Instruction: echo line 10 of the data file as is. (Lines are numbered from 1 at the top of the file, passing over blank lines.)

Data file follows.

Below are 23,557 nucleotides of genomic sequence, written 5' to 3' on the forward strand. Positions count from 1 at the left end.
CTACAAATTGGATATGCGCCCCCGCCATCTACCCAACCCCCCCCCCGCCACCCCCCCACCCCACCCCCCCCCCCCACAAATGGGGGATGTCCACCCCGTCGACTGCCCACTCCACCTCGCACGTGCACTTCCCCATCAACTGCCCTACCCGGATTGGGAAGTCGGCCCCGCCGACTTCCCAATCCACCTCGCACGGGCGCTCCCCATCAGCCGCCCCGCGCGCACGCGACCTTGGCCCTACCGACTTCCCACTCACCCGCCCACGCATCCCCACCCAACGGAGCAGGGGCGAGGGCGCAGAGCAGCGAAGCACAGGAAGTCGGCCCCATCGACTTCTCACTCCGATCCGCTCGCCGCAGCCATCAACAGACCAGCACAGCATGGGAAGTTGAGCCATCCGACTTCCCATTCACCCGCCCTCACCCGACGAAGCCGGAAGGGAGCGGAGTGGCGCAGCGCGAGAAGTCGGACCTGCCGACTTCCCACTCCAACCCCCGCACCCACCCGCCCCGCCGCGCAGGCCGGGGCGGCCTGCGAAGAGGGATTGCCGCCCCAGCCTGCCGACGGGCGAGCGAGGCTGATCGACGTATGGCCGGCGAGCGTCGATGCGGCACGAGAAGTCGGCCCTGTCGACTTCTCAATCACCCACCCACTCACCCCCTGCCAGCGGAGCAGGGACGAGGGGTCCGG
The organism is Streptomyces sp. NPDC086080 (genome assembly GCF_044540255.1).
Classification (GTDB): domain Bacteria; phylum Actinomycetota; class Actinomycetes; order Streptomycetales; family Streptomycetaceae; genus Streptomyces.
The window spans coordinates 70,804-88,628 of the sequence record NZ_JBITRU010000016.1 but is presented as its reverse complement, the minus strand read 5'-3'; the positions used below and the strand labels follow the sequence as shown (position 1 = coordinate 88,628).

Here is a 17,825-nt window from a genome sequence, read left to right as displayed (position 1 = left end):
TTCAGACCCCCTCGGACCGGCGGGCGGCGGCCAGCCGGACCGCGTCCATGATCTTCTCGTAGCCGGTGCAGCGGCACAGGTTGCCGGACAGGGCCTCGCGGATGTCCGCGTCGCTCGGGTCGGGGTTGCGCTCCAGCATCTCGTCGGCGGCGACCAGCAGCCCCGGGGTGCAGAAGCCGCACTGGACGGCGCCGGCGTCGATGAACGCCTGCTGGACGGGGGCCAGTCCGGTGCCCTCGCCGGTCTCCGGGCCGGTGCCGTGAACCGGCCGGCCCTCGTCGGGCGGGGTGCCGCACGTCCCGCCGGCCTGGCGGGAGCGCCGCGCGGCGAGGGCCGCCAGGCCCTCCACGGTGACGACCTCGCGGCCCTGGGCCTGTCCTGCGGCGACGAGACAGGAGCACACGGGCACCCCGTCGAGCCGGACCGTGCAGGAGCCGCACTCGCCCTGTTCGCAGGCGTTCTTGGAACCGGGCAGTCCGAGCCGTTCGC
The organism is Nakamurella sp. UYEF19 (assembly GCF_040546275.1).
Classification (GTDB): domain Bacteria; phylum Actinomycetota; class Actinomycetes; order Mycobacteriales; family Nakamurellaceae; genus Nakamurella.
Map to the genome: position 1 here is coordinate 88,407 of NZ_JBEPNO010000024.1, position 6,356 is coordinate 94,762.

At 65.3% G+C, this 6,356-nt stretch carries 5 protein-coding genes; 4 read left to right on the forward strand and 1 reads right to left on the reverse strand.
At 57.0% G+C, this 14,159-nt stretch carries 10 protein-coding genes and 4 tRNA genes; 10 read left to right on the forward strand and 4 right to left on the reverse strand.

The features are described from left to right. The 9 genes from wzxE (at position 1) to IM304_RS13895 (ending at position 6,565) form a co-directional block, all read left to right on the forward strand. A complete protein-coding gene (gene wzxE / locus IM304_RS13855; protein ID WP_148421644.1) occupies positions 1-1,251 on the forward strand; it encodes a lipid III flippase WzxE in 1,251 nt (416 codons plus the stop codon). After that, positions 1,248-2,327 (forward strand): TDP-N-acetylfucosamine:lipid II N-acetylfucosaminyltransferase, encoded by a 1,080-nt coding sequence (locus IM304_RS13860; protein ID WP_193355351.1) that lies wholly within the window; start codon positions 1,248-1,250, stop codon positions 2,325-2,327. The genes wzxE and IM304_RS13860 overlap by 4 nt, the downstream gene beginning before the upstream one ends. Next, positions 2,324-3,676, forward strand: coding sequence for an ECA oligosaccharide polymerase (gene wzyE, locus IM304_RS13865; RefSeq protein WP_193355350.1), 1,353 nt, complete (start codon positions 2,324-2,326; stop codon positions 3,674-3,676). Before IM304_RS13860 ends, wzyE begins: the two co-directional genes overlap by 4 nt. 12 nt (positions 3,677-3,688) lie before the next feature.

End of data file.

Map to the genome: position 1 here is coordinate 88,407 of NZ_JBEPNO010000024.1, position 6,356 is coordinate 94,762.